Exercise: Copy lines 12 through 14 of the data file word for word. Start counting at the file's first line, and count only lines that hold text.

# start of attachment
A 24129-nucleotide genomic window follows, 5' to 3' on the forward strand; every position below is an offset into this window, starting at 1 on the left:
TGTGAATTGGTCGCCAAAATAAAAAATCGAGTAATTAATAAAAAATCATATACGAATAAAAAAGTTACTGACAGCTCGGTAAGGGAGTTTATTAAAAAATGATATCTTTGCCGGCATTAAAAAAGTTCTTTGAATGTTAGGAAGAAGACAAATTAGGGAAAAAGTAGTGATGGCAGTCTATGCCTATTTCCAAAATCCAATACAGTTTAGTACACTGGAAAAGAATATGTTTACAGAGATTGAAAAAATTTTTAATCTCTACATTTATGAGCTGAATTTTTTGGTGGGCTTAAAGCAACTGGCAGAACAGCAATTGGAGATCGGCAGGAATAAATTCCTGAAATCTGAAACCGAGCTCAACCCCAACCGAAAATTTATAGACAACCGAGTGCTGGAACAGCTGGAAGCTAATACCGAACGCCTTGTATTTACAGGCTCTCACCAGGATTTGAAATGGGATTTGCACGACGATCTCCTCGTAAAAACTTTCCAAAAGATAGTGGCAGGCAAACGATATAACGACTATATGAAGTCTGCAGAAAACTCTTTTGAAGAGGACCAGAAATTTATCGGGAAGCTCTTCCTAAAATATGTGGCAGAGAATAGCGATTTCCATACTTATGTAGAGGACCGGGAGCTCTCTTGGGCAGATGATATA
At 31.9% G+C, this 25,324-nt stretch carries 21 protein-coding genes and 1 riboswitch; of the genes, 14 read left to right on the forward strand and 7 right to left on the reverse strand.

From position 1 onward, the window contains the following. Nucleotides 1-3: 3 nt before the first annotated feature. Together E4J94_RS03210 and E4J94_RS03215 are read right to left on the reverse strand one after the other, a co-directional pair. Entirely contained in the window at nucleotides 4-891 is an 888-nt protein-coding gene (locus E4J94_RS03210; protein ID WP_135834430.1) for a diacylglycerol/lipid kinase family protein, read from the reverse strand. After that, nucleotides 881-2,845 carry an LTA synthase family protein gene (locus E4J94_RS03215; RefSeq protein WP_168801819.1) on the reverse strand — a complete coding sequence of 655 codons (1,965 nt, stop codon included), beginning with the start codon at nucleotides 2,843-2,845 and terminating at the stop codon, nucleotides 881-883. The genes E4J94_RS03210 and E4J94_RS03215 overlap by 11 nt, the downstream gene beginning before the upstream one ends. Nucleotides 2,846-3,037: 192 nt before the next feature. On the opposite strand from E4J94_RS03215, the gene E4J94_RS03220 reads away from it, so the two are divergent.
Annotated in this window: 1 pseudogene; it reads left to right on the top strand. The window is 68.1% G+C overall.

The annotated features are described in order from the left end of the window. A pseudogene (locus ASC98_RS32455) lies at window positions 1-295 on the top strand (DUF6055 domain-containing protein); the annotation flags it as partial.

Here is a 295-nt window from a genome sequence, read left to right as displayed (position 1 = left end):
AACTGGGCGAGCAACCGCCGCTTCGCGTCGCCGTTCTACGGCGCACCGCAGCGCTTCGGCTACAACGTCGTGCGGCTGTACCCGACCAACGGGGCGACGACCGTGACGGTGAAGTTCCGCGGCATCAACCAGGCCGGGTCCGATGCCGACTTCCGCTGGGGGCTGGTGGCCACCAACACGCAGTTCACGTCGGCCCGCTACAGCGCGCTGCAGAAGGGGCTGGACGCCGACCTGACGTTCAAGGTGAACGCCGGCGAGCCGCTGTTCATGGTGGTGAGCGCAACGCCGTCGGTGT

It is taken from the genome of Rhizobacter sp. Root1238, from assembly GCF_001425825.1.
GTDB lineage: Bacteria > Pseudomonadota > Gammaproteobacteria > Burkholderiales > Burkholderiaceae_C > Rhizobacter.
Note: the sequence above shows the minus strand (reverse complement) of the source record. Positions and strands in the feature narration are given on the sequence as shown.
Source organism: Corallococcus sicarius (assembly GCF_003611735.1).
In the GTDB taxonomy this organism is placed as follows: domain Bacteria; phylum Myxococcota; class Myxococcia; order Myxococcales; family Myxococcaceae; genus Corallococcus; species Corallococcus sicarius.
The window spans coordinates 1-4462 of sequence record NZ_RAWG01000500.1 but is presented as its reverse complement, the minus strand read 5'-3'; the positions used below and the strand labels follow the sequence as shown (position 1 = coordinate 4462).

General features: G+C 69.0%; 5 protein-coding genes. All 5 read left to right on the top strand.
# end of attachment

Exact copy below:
Source organism: Corallococcus sicarius (assembly GCF_003611735.1).
In the GTDB taxonomy this organism is placed as follows: domain Bacteria; phylum Myxococcota; class Myxococcia; order Myxococcales; family Myxococcaceae; genus Corallococcus; species Corallococcus sicarius.
The window spans coordinates 1-4462 of sequence record NZ_RAWG01000500.1 but is presented as its reverse complement, the minus strand read 5'-3'; the positions used below and the strand labels follow the sequence as shown (position 1 = coordinate 4462).